Qatar: Governance, Security, and U.S. Policy

The State of Qatar has employed its ample financial resources to exert regional influence often independent of the other members of the Gulf Cooperation Council (GCC: Saudi Arabia, Kuwait, Qatar, United Arab Emirates (UAE), Bahrain, and Oman), an alliance of six Gulf monarchies. While fostering a close defense and security alliance with the United States, Qatar has intervened in several regional conflicts and has maintained ties to a wide range of actors who are often at odds with each other, including Sunni Islamists, Iran and Iran-backed groups, and Israeli officials. Qatar has maintained consistent dialogue with Iran, but the country also hosts U.S. forces that are attempting to deter Iran and conducting combat against major regional terrorist organizations such as the Islamic State.

Qatar’s support for regional Muslim Brotherhood organizations and its Al Jazeera media network have contributed to a backlash against Qatar led by fellow GCC states Saudi Arabia and the UAE. In June 2017, Saudi Arabia, the UAE, and Bahrain, joined by Egypt and a few other governments, severed relations with Qatar and imposed limits on the entry and transit of Qatari nationals and vessels in their territories, waters, and airspace. The Trump Administration has sought a resolution of the dispute, in part because the rift is hindering U.S. efforts to formalize a “Middle East Strategic Alliance” of the United States, the GCC, and other Sunni-led countries in the region to counter Iran. Qatar has countered the Saudi-led pressure with new arms purchases and deepening relations with Turkey and Iran. Some signs that the rift might be soon be resolved emerged in late 2019, but progress apparently stalled in January 2020.

Qatar’s leaders have looked to the United States to guarantee their external security since the 1980s, as do the other GCC leaders. Since 1992, the United States and Qatar have had a formal Defense Cooperation Agreement (DCA) that reportedly addresses a U.S. troop presence in Qatar, consideration of U.S. arms sales to Qatar, U.S. training, and other defense cooperation. Under the DCA, Qatar hosts up to 11,000 U.S. and coalition forces and the regional headquarters for U.S. Central Command (CENTCOM) at various military facilities, including the large Al Udeid Air Base. These facilities help U.S. forces participate in operations throughout the region. Qatar is a significant buyer of U.S.-made weaponry, including combat aircraft. In January 2018, Qatar and the United States inaugurated a “Strategic Dialogue” and, in January 2019, the two countries signed a memorandum of understanding to expand Al Udeid Air Base to improve and expand accommodation for U.S. military personnel. Qatar signed a broad memorandum of understanding with the United States in 2017 to cooperate against international terrorism, partly representing a joint effort to rebut claims that Qatar supports terrorist groups.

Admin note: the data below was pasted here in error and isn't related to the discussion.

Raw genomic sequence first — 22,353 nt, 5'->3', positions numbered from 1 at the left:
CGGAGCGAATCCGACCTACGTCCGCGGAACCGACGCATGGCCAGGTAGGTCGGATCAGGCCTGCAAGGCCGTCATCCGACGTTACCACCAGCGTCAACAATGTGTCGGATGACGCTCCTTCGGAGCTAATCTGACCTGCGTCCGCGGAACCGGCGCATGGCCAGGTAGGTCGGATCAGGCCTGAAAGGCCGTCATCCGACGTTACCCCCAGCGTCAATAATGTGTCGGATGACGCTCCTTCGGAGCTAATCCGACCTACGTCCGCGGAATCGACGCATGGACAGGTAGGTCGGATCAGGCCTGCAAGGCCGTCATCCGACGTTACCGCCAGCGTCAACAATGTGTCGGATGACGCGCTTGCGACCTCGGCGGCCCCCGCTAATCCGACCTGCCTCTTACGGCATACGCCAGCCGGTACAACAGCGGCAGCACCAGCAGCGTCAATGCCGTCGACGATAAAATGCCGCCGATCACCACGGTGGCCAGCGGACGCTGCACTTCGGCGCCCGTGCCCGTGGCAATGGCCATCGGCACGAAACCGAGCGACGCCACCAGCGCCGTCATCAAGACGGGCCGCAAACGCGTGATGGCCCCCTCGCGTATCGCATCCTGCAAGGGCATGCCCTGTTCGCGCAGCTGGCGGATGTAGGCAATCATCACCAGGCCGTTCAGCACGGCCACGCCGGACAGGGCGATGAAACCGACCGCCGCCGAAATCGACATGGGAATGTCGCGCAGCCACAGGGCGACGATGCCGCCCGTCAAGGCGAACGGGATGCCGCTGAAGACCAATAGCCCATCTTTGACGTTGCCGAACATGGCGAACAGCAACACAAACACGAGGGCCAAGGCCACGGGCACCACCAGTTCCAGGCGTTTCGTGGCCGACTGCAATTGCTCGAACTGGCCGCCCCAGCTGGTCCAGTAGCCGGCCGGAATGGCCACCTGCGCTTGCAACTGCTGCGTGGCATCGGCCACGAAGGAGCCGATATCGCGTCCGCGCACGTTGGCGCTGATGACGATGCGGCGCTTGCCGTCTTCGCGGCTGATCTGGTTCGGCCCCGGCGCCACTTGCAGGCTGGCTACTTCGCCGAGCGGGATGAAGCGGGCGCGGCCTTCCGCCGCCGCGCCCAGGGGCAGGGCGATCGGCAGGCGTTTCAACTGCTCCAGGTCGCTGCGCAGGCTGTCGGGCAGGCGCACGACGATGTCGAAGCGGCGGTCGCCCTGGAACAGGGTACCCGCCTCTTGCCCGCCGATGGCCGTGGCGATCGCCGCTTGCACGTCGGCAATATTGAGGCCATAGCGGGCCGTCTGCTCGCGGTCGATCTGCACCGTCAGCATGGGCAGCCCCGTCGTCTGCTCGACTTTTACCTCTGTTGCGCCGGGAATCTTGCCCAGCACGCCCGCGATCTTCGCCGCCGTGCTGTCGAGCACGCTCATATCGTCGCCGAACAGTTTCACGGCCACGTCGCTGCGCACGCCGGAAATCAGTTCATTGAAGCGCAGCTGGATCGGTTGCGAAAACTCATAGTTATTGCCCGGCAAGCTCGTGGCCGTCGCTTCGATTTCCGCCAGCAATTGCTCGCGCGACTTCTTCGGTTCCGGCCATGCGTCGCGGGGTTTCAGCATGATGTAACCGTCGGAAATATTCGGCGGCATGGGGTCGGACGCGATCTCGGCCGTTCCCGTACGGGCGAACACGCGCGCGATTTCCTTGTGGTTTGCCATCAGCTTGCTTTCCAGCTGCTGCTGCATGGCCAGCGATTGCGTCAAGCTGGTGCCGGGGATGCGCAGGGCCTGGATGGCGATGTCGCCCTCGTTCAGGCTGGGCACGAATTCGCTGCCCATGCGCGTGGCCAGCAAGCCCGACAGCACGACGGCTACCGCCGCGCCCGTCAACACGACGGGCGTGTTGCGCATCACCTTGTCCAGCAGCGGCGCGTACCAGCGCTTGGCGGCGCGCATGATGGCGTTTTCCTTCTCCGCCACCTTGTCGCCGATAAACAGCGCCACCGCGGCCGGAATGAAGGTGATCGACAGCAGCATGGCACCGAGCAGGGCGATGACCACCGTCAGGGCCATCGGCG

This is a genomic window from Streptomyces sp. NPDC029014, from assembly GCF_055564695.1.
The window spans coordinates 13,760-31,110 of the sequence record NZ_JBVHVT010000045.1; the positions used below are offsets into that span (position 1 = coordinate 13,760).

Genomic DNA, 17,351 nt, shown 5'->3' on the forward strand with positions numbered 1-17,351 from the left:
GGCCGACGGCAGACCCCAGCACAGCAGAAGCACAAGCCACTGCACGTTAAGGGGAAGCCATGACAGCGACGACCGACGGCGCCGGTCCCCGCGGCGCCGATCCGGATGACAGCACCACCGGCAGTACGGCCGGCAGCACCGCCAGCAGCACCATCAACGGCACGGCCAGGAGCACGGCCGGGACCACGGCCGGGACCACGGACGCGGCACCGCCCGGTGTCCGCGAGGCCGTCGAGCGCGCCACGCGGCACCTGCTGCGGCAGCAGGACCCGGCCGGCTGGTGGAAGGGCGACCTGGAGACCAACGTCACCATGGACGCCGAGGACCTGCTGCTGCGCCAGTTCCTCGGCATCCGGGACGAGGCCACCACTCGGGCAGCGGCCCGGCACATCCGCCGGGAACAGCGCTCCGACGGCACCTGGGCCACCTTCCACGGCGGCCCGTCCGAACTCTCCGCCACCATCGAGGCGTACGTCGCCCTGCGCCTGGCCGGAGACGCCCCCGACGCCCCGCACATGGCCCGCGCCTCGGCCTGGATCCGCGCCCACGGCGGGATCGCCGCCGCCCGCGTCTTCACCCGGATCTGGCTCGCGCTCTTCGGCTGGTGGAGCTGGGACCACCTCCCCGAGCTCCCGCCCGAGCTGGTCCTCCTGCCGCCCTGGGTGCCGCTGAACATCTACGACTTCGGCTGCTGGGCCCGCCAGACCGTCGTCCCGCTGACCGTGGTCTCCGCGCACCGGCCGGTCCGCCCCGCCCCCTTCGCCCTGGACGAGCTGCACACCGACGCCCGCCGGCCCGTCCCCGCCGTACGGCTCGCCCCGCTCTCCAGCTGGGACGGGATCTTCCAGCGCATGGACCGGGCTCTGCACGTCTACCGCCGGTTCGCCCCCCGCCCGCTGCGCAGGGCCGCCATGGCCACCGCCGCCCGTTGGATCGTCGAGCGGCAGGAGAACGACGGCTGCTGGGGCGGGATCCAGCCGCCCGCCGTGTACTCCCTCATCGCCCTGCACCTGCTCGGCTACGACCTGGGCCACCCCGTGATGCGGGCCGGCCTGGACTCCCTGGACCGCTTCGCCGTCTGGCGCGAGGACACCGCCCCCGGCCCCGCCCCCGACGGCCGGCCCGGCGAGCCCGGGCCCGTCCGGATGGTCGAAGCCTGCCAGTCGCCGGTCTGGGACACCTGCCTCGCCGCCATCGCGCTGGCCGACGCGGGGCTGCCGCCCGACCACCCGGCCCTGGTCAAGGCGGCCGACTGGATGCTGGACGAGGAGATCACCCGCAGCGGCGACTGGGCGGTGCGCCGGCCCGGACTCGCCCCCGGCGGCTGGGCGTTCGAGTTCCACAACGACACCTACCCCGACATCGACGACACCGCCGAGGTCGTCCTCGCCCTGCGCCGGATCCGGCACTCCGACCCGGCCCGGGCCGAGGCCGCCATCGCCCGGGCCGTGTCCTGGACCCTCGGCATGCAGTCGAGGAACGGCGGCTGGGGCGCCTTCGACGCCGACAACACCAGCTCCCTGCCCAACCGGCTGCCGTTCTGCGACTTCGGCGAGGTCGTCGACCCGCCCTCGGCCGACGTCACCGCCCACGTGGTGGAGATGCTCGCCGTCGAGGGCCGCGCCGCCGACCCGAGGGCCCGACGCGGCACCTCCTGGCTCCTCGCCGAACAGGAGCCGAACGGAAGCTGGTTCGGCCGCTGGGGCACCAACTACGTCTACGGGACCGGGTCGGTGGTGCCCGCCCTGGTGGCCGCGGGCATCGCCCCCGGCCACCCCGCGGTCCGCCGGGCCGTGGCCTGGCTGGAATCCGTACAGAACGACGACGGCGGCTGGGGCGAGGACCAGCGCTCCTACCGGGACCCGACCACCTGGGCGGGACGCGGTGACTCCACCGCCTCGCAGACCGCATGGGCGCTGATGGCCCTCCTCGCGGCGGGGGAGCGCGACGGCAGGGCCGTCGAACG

The voluntary relinquishing of power in 2013 by Qatar’s former Amir (ruler), Shaykh Hamad bin Khalifa Al Thani, departed from GCC patterns of governance in which leaders generally remain in power for life. However, Qatar is the only one of the smaller GCC states that has not yet held elections for a legislative body. U.S. and international reports criticize Qatar for not adhering to international standards of labor rights practices, but credit it for taking steps in 2018 to improve the conditions for expatriate workers.

Like other GCC states, Qatar is wrestling with the fluctuations in global hydrocarbons prices that started in 2014 and are now compounded by the Saudi-led embargo. Qatar is positioned to weather these headwinds because of its small population, substantial financial reserves, and its favorable business conditions for entrepreneurs. But, Qatar shares with virtually all the other GCC states a lack of economic diversification and reliance on revenues from sales of hydrocarbon products. On December 3, 2018, Qatar announced its withdrawal from the Organization of Petroleum Exporting Countries (OPEC) in order to focus on its natural gas export sector.